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The FIRST Annual Conference

Theme: Black Religion, Spirituality & Culture

The first ever Black Religion, Spirituality, and Culture Conference was held on November 4th, 2016. The conference was a result of the passionate vision of several students of African descent, endeavoring to find new ways to increase the representation of scholarship present at HDS. It was spearheaded by chair of the Conference Planning Committee Taylor Stewart. The day began with a spirited morning keynote address delivered in an overfull Andover Chapel where soon academic scholars, faith leaders, and social justices and non-profit leaders from around the country to campus would engage in dialogue in four panels.

It was reported that, "The evening ended with a seated dinner in the Braun Room, full of rich soul food, jazz music, and buzzing conversation. Every seat was filled. After receiving a powerful keynote address, we awarded our first Harambee Sankofa Award to Rev. Dr. Brad Braxton. We left the inaugural Black Religion, Spirituality, and Culture Conference feeling motivated, rejuvenated, lifted, encouraged, and challenged. The richness of wisdom and intellectual acumen exhibited by the scholars, activists, and religious leaders who presented throughout the day’s entirety was truly inspirational.”

Sankofa Awardee: Rev. Dr. Brad Braxton

Panel Overview



This panel addressed the meaning of “Black religion,” and the ways in which religious inquiry and spiritual life are transformed when wedded to Black worldviews and lived-realities, and how being a religious scholar and/or practitioner of African descent affect one’s work and vocation.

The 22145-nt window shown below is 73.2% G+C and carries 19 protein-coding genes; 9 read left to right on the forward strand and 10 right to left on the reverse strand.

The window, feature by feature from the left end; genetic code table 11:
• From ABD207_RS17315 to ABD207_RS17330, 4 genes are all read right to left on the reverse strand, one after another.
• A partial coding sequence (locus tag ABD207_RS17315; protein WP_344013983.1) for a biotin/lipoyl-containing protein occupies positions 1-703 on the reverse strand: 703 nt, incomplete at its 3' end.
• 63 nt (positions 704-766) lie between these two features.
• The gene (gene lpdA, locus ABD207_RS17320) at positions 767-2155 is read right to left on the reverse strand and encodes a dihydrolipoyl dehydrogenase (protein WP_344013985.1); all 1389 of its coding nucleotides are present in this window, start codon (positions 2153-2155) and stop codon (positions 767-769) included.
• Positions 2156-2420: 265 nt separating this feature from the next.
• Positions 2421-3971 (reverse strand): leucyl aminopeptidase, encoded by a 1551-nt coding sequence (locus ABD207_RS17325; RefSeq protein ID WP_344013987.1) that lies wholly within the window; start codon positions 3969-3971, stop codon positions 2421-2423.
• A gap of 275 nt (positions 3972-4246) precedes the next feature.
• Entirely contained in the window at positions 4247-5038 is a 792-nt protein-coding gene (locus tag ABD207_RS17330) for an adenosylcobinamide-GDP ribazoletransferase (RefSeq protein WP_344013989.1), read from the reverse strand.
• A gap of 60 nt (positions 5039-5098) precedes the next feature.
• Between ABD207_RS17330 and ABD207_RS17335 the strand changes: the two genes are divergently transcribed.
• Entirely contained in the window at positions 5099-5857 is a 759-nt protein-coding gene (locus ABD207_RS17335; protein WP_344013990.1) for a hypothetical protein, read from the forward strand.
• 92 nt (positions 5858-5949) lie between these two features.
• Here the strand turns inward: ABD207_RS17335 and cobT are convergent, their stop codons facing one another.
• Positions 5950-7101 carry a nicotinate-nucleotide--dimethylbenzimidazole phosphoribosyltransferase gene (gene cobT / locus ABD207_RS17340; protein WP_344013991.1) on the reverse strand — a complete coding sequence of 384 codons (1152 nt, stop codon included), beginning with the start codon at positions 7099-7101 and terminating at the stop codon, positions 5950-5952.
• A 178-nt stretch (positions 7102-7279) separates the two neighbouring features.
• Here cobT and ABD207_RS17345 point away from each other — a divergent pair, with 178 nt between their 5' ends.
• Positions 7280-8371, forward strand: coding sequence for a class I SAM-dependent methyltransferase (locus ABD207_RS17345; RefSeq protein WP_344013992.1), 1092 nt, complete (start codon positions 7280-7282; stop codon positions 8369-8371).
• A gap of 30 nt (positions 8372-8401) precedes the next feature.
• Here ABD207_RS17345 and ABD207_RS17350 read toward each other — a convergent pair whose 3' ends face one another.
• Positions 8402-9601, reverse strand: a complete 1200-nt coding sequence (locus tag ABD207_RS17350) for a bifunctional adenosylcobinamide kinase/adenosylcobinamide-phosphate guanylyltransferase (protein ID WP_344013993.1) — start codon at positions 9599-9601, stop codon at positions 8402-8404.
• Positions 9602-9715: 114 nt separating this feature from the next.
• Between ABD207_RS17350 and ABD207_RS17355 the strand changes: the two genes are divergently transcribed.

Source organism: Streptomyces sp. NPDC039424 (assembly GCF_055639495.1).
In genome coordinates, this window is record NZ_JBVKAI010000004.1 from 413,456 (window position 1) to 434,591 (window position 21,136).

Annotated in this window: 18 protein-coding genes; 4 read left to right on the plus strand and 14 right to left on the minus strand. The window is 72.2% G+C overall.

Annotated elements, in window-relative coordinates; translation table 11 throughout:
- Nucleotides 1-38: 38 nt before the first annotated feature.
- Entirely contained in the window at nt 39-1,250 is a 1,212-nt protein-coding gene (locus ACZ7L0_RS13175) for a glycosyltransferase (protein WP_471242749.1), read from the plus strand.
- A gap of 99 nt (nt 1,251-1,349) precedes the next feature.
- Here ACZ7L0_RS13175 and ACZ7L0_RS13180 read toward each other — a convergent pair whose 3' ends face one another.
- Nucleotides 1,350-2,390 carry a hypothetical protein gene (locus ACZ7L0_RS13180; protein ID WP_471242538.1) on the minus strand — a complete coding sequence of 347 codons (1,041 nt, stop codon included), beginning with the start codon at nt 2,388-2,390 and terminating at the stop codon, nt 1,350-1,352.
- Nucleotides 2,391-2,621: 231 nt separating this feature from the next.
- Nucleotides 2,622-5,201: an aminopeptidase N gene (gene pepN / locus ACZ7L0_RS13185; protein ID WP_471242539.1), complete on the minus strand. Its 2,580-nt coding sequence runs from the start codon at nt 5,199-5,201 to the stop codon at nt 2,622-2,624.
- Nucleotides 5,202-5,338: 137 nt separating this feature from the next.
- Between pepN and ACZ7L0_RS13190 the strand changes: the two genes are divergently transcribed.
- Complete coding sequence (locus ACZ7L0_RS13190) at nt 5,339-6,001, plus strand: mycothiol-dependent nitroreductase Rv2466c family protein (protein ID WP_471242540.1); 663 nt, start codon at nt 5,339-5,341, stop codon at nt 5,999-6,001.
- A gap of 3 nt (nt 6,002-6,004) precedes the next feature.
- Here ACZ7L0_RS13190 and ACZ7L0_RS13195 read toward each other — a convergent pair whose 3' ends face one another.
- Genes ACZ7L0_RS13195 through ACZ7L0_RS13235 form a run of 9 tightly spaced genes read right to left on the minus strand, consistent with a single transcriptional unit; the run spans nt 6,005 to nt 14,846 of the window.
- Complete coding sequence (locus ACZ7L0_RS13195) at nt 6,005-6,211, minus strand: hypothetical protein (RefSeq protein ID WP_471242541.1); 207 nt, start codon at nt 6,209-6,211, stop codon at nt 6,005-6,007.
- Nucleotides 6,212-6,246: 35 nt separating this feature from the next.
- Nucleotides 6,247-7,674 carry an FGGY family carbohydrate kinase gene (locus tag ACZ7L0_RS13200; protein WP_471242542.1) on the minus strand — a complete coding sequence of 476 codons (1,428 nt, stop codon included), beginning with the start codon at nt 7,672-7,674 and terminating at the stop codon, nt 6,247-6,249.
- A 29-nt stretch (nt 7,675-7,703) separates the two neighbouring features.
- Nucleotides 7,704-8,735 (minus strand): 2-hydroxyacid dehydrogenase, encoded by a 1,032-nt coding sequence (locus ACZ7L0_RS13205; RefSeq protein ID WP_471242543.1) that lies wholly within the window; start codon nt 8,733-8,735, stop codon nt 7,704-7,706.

This panel examined the various ways ethical thought and practice are enriched, changed, and constrained through dialogue with Black religious traditions, and how the arts and aesthetics of Black communities define, reflect, and challenge prevailing notions of what constitutes Black religious life and Black culture.


This panel looked at the ways in which Black religions, spirituality, and cultural practices relate with embodying and making justice in the world, and the unique contributions of Black life and struggles to the transformation of social relationships and structures for a better humanity.


Addressed the various forms of Black spirituality, such as how the social forces of racism and colonization inform Black spirituality and how Black spirituality addresses these forces. Following these panels, there was a dialogue on the current role of Black Christian church within politics, community, social justice activism, and socio-cultural transformation within the U.S. and globally.

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